Sunday, 27 February 2011
Russia´s huge rearmament programme
Intoxicated by the (temporary) rise of the price of oil due to the events in the Middle East and North Africa, the ruler of Russia, Vladimir Putin, has decided to upgrade the country´s Soviet-era military instead of trying to invest in improving the lot of millions of poor people in his country:
MOSCOW: Russia has unveiled the biggest rearmament program since the fall of the Soviet Union, saying that it intends to buy 600 planes, 100 ships and 1000 helicopters within the next decade.
The ambitious overhaul will cost the equivalent of $650 billion. European countries are meanwhile cutting defence spending to try to balance their national budgets.
But with oil prices rising, Russia, the world's biggest energy exporter, feels confident it can afford to upgrade its dilapidated Soviet-era military and believes it urgently needs to do so to confirm its self-proclaimed status as a leading world power.
Read the entire story here.
Even if Russia would actually be able to get all this modern weaponry, it would would not be of much use due to the country´s Soviet style, corrupted conscription system:
Another Soviet military legacy is the system of obligatory conscription. While all other large European countries abolished military conscription in recent decades, Russia continues with a system in which all physically fit male citizens aged 18 to 27 must serve for 12 months. Exemptions are based on medical conditions and are given to university students and employees of certain organizations. About 500,000 young men are conscripted every year.
The system is unfair, inefficient and unpopular. According to the polling firm Public Opinion Foundation, 51 percent of Russians support abolishing conscription, and 67 percent are against extending the age of eligibility for the draft. The Russian military estimates the total number of draft dodgers to be close to 200,000. According to the Moscow Bureau for Human Rights, the current rate for bribes to avoid conscription is as high as $5,000, while a typical lieutenant’s monthly salary is about $500.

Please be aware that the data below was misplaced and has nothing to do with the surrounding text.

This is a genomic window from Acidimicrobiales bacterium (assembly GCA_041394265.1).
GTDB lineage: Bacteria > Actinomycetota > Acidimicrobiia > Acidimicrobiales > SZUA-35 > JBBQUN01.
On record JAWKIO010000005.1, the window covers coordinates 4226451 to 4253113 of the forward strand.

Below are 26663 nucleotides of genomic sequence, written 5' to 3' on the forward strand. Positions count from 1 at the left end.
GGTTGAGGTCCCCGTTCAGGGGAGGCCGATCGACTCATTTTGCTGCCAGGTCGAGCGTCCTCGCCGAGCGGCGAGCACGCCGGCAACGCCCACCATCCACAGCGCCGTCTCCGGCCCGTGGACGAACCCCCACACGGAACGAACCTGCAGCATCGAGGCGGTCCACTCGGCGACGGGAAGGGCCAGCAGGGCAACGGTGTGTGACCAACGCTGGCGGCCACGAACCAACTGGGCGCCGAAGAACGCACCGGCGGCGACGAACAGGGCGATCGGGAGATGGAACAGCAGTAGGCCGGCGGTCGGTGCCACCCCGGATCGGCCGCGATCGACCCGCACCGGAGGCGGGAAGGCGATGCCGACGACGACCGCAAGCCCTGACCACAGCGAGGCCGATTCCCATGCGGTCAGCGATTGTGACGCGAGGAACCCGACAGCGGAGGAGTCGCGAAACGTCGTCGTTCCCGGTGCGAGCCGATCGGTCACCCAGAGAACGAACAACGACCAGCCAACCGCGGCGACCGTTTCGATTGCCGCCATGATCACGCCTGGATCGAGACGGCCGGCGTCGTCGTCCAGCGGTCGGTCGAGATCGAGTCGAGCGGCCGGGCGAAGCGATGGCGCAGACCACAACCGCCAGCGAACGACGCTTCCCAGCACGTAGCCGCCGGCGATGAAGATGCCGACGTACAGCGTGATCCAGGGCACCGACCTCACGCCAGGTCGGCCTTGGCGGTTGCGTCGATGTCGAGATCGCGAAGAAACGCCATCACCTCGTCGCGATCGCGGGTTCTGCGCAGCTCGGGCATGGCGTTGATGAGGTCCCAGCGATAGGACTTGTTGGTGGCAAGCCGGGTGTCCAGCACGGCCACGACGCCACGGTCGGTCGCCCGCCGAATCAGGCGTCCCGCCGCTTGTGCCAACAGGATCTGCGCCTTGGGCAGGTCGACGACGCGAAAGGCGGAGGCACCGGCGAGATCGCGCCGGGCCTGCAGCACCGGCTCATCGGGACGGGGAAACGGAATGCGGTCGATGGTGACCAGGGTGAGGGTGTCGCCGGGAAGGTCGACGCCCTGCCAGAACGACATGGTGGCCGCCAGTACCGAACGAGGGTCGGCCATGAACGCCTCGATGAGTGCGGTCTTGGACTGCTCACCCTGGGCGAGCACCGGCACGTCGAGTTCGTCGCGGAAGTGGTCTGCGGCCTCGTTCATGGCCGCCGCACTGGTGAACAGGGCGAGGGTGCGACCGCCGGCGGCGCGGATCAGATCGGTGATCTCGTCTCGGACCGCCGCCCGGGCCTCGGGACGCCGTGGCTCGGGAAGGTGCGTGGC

Obligatory military service is inefficient because “free” conscript labor is much cheaper for the military than hiring civilians as, for example, cooks and cleaning personnel. Moreover, the military has no incentive to value conscripts’ lives and well-being. According to the Public Opinion Foundation, 79 percent of Russians perceive serious hazing and abuse of draftees as being widespread. Five of six respondents who served in the military since the 1990s were subject to abuse as soldiers. Since 2005, according to official statistics, 2,051 servicemen have committed suicide.
Read the entire article here.
One reason why Putin and his henchmen want to invest in the army and the security services is described by British top diplomat Tony Brenton, who served as UK ambassador to Russia in 2004 - 2008:
Egypt's revolution has disturbing implications for Russia.
There are huge differences between the two countries but the comparisons are still unsettling for Russia's elite.
Long ago I was a young diplomat in Cairo, and the cynicism I heard from Egypt's politically aware classes is almost exactly mirrored in Moscow now.
Both countries have run 'guided' democracies, dominated by electorally impregnable 'parties of power' and untouchable security establishments.
The elites find it hard to give up power; those who do are more likely to face corruption charges than honourable retirement.
Events in Egypt have already produced echoes in some of Russia's client states: Belarus, Armenia and Azerbaijan.
They are a timely reminder to the Russian establishment that the demand for freedom is universal, and will sooner or later have to be met.
Putin seems to think that the demand for freedom in Russia can be suppressed with the help of new armaments, but he will be proved wrong, sooner rather than later ...